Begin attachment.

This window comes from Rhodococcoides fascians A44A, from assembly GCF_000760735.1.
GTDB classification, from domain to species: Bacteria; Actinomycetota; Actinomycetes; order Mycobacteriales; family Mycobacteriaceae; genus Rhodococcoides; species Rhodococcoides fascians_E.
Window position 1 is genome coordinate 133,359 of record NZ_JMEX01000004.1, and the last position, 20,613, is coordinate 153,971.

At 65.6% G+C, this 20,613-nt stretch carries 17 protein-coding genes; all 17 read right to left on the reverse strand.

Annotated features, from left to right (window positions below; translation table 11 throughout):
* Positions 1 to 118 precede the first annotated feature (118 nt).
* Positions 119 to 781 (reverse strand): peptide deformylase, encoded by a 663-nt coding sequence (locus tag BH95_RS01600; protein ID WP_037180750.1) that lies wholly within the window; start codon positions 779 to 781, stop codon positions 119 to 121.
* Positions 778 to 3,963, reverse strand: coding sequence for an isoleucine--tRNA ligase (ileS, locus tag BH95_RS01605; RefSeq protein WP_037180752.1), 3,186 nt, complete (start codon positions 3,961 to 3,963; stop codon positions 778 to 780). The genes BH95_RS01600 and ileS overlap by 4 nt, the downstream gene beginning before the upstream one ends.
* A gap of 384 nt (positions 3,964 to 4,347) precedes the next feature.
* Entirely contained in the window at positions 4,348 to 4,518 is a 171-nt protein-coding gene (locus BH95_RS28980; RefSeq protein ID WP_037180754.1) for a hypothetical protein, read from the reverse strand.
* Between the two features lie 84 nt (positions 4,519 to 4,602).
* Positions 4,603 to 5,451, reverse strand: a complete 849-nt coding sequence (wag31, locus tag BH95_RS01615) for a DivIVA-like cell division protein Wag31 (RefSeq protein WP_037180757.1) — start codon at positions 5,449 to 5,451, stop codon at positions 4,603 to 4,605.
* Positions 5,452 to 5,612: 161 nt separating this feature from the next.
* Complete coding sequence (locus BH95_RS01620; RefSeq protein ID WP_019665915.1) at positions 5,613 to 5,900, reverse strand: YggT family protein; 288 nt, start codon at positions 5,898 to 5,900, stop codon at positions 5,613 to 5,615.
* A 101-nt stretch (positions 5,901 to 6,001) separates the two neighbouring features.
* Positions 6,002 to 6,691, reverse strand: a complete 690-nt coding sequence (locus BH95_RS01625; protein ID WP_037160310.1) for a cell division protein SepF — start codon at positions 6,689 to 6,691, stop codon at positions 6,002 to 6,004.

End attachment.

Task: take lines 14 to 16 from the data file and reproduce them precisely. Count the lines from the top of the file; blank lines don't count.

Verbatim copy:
* Complete coding sequence (locus BH95_RS01620; RefSeq protein ID WP_019665915.1) at positions 5,613 to 5,900, reverse strand: YggT family protein; 288 nt, start codon at positions 5,898 to 5,900, stop codon at positions 5,613 to 5,615.
* A 101-nt stretch (positions 5,901 to 6,001) separates the two neighbouring features.
* Positions 6,002 to 6,691, reverse strand: a complete 690-nt coding sequence (locus BH95_RS01625; protein ID WP_037160310.1) for a cell division protein SepF — start codon at positions 6,689 to 6,691, stop codon at positions 6,002 to 6,004.